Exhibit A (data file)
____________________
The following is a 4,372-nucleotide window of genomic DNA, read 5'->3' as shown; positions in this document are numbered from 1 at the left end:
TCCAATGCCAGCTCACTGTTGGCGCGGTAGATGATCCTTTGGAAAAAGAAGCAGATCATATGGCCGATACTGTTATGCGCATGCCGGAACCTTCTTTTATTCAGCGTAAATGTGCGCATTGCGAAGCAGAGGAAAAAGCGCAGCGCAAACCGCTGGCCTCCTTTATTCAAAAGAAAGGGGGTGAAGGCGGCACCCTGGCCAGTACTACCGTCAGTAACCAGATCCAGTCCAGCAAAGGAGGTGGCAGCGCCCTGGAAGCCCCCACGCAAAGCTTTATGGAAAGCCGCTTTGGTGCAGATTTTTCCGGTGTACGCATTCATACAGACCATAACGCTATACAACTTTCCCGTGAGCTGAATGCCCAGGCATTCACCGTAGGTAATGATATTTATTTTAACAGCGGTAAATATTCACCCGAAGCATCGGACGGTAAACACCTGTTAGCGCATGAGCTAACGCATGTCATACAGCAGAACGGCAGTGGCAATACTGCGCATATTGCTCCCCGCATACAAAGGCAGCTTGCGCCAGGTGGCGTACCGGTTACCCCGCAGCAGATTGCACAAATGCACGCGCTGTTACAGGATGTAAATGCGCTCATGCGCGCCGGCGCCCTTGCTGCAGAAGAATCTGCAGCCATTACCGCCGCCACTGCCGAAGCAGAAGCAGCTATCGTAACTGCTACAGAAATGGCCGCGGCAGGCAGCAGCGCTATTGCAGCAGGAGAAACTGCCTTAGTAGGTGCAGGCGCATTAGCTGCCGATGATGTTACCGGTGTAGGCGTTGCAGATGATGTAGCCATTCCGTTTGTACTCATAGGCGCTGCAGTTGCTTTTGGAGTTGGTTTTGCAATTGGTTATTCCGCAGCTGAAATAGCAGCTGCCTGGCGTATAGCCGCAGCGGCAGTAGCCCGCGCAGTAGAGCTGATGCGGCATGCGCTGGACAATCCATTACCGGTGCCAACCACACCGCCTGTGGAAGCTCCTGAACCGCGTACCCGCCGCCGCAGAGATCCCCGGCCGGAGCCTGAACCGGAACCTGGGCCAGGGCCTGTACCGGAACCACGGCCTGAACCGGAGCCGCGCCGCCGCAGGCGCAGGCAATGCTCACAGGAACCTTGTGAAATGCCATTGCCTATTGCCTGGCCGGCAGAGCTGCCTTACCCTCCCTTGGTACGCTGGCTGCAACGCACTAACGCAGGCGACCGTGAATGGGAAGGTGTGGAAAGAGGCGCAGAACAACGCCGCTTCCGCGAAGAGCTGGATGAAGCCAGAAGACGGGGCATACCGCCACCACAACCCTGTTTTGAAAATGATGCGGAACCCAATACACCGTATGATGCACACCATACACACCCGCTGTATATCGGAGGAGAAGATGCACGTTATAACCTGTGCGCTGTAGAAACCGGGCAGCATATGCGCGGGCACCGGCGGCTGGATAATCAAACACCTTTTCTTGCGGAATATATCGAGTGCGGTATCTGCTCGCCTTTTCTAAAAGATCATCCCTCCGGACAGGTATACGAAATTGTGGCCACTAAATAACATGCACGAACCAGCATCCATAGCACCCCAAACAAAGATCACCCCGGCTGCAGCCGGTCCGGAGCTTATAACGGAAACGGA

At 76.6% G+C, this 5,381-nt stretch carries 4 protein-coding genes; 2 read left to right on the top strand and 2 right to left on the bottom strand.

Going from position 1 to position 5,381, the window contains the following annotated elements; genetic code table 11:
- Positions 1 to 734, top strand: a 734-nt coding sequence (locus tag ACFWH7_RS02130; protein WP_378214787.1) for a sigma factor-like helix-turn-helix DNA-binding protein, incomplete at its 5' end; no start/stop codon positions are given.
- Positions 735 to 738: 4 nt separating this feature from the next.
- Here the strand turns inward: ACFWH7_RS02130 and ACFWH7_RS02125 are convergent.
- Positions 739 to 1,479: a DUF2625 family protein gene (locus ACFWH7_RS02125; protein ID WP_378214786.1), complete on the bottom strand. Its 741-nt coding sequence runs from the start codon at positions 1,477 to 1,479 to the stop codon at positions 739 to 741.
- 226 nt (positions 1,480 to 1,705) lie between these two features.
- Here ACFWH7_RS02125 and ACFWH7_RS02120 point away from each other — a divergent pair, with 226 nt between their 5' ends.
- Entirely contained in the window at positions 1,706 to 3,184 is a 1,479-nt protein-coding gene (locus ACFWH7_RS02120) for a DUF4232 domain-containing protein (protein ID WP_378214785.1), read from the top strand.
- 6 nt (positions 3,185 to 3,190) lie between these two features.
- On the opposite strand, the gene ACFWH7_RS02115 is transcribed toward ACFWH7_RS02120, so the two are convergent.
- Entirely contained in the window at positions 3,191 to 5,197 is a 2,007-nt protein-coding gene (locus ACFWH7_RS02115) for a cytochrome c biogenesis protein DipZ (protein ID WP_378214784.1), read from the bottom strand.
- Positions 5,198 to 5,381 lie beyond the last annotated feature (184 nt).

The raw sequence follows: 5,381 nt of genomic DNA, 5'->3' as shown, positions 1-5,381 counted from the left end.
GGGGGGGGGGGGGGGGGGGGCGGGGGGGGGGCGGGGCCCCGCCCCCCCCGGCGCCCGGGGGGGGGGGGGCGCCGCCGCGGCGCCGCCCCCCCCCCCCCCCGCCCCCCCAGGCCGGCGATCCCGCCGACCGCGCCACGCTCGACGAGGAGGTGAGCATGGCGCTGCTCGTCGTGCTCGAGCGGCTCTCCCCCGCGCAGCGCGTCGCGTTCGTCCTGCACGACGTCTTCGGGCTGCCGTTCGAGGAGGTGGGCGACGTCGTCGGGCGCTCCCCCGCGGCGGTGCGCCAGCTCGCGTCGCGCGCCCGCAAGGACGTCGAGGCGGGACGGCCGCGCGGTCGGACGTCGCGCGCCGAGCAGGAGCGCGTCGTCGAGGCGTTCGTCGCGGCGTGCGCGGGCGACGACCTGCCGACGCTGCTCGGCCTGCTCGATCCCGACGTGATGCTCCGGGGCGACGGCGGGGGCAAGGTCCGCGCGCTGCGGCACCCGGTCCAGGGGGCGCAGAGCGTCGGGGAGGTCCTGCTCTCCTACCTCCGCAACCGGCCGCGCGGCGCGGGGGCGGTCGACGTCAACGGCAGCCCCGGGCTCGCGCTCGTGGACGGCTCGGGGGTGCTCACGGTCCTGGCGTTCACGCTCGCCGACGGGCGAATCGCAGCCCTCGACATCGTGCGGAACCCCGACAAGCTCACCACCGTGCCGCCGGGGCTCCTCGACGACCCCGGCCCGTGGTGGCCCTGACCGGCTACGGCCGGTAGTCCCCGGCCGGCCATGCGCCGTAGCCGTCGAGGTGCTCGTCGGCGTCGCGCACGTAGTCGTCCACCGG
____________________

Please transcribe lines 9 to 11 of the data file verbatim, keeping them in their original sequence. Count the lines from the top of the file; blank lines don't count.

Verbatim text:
- 226 nt (positions 1,480 to 1,705) lie between these two features.
- Here ACFWH7_RS02125 and ACFWH7_RS02120 point away from each other — a divergent pair, with 226 nt between their 5' ends.
- Entirely contained in the window at positions 1,706 to 3,184 is a 1,479-nt protein-coding gene (locus ACFWH7_RS02120) for a DUF4232 domain-containing protein (protein ID WP_378214785.1), read from the top strand.